Slow Eating Help Prevent Obesity
17th February, 2018: Researchers of Kyushu
University in Fukuoka, Japan has shown that reducing eating speed may be
effective in preventing obesity and lowering the associated health risks. The
results are published in the journal, BMJ Open, associated to the British
Kyushu University scientists Yumi Hurst and Haruhisa Fukuda based their study on the Japanese men and women enrolled in health insurance societies who had been diagnosed with type 2 diabetes during the study period. The Body mass index (BMI) of the candidates was measured, and obesity was defined as a BMI of 25 kg/m2 or more.
Researchers investigated into the lifestyle habits of the candidates of research from the responses to questions asked during health check-ups. The lifestyle habits investigated included, eating speed, eating dinner within 2 hours of sleeping, after-dinner snacking, skipping breakfast, alcohol consumption frequency, sleep adequacy and tobacco consumption, etc.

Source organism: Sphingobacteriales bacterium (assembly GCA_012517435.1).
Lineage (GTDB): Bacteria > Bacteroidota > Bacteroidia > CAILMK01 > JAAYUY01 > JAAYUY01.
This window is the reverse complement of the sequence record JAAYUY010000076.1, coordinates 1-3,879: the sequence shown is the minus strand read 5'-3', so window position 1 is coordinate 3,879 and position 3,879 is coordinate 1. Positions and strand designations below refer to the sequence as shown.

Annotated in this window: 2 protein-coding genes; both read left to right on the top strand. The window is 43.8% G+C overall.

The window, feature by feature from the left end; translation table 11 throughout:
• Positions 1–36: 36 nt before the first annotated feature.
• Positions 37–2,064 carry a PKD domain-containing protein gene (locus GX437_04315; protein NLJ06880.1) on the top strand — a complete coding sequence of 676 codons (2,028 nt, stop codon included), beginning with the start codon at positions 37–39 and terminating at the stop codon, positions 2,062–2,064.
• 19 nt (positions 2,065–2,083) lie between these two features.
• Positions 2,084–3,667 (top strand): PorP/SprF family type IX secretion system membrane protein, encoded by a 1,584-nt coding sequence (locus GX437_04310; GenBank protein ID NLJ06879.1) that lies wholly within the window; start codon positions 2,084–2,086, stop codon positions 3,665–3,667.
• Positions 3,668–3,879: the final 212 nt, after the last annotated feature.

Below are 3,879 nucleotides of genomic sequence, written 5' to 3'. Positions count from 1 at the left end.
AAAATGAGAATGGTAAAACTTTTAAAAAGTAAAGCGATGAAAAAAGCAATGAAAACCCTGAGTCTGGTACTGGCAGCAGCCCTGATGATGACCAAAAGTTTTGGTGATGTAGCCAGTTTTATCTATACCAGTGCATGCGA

After taking account of potentially influential factors, the results showed that compared with those who tended to gobble up their food, those who ate at a normal speed were 29% less likely to be obese, rising to 42% for those who ate slowly.
Taking snacks after dinner and eating within 2 hours of going to sleep 3 or more times a week were also strongly linked to changes in BMI. But skipping breakfast wasn’t.
These research insights may inspire development of next generation eating styles for keeping health parameters intact.